“Key-person risk” is a concept that attracted my attention for its relationship to the larger issue I see with organizations investing so much power in one person. Two items:
“Key Man Risk: The (corporate) danger of over-reliance on one or a few individuals,” Schott’s Vocab, New York Times, 14 April 2009 (posted September 2018)
“Key-man risk” or more appropriately “key-person risk” or “key-person dependency risk” is a suite of synonyms relating to a concept I’ve been thinking on for a while. Is concentration of power in one individual inherently risky?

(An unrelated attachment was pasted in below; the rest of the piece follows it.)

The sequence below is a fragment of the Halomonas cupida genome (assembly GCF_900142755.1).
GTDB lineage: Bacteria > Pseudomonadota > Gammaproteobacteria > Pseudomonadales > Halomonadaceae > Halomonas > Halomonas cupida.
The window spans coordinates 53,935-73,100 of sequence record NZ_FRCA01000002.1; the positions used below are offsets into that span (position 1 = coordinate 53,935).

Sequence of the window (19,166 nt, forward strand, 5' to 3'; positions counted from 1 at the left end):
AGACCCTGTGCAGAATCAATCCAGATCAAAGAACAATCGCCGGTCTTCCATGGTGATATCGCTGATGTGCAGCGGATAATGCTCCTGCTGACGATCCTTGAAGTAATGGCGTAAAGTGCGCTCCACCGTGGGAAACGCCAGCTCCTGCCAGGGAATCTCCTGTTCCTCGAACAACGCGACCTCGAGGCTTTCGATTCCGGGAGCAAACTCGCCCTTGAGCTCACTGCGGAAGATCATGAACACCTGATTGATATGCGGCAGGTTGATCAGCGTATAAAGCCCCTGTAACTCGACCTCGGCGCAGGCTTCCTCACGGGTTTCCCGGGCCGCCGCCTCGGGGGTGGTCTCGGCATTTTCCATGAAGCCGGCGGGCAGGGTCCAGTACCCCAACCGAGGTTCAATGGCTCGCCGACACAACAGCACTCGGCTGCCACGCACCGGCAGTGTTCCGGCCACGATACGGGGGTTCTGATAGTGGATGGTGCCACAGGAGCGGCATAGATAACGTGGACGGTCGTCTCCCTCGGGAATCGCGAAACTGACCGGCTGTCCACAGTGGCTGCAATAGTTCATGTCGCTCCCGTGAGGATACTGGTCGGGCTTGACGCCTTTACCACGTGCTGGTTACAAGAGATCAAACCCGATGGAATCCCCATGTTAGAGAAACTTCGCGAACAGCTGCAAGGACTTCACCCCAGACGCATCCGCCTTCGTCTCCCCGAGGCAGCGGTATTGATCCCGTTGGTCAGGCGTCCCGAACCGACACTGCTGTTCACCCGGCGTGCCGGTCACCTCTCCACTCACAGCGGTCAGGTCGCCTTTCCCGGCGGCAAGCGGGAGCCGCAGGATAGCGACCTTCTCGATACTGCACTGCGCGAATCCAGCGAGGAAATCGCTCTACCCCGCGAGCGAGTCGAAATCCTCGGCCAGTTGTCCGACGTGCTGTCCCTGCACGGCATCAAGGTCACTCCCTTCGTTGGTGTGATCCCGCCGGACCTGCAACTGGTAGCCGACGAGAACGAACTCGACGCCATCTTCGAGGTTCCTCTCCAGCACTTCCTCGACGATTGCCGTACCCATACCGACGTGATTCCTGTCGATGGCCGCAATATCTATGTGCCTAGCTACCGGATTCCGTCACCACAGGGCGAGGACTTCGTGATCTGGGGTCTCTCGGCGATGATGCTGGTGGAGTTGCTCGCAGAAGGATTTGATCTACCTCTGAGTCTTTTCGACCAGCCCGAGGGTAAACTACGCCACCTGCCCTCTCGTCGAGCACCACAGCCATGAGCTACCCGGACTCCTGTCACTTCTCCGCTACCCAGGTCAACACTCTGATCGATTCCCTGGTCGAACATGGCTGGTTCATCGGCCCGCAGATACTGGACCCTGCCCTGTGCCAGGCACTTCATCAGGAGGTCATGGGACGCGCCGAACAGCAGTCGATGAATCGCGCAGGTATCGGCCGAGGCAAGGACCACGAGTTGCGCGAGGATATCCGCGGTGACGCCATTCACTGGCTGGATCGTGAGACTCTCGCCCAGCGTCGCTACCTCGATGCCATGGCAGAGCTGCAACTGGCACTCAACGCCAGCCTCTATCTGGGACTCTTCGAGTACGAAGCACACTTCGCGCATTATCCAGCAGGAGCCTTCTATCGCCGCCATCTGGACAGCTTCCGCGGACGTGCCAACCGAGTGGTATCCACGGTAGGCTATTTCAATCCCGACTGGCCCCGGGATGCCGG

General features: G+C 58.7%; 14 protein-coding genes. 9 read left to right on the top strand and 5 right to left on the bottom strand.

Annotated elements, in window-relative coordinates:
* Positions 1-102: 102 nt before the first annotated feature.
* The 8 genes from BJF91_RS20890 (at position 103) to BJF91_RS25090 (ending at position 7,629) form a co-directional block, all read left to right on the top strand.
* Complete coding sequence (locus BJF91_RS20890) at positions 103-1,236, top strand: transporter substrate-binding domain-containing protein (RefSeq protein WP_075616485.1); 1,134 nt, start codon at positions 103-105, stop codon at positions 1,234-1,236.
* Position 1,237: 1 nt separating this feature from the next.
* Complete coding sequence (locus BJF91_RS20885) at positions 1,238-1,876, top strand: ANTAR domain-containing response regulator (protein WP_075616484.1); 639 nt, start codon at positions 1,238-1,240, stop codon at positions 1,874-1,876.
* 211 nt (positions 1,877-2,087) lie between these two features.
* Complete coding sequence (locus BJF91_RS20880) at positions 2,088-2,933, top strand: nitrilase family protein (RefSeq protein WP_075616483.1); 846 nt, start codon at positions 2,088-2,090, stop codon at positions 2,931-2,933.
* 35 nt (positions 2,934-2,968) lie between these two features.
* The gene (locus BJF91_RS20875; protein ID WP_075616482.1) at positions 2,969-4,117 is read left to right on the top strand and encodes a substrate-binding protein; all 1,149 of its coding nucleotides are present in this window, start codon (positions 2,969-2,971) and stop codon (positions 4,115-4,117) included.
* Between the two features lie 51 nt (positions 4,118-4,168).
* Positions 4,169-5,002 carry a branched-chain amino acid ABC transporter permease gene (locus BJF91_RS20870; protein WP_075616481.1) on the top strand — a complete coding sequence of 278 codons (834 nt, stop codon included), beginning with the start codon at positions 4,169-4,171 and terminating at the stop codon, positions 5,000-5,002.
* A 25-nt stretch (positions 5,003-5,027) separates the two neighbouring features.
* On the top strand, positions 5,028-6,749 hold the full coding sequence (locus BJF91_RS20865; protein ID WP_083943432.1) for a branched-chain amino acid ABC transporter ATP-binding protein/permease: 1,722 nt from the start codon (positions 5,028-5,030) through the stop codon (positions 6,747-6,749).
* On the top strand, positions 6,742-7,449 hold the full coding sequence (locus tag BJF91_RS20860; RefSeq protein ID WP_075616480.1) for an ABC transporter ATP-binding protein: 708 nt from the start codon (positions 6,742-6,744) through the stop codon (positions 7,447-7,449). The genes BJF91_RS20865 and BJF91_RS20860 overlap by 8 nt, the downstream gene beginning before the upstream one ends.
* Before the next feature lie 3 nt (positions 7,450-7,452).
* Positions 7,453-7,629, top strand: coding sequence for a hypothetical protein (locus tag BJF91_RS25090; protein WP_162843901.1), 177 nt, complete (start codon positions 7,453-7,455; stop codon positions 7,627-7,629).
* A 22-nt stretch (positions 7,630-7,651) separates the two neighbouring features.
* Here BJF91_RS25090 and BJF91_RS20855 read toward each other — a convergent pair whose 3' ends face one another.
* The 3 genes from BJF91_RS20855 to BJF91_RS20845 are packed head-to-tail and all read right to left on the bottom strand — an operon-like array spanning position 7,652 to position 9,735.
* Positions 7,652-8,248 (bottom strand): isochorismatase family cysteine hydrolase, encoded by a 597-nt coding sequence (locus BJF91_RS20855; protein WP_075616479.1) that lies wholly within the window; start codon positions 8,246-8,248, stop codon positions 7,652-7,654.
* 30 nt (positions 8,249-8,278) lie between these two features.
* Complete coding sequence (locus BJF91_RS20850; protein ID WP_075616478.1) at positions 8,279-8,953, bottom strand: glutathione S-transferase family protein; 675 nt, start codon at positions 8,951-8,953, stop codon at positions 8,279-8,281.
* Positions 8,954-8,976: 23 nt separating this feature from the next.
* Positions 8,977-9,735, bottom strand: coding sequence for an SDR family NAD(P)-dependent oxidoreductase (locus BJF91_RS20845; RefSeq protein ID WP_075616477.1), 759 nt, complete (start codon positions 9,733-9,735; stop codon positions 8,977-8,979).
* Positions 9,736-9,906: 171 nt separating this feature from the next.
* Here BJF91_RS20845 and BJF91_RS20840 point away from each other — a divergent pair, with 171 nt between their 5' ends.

“Key-person risk is alive and kicking in global business: Carlos Ghosn’s downfall points to a wider problem,” The Economist, 24 November 2018 (posted November 2018)
Interesting discussion of “3 flavours” of #keypersonrisk, with mention of the “wider problem” this represents. Personally, still wondering if the basic problem is the age-old tradition(?) of a single leader running the show.
And that that problem is not just in business but also in governance (the fate of too many people depends too much on one human’s abilities or foibles).
The 3 kinds of key person risk they discuss are:
* “a flawed individual has near-absolute power”
* “a firm is judged to be so complex that only one maestro can keep all the plates spinning”
* “a boss is excellent at their job.”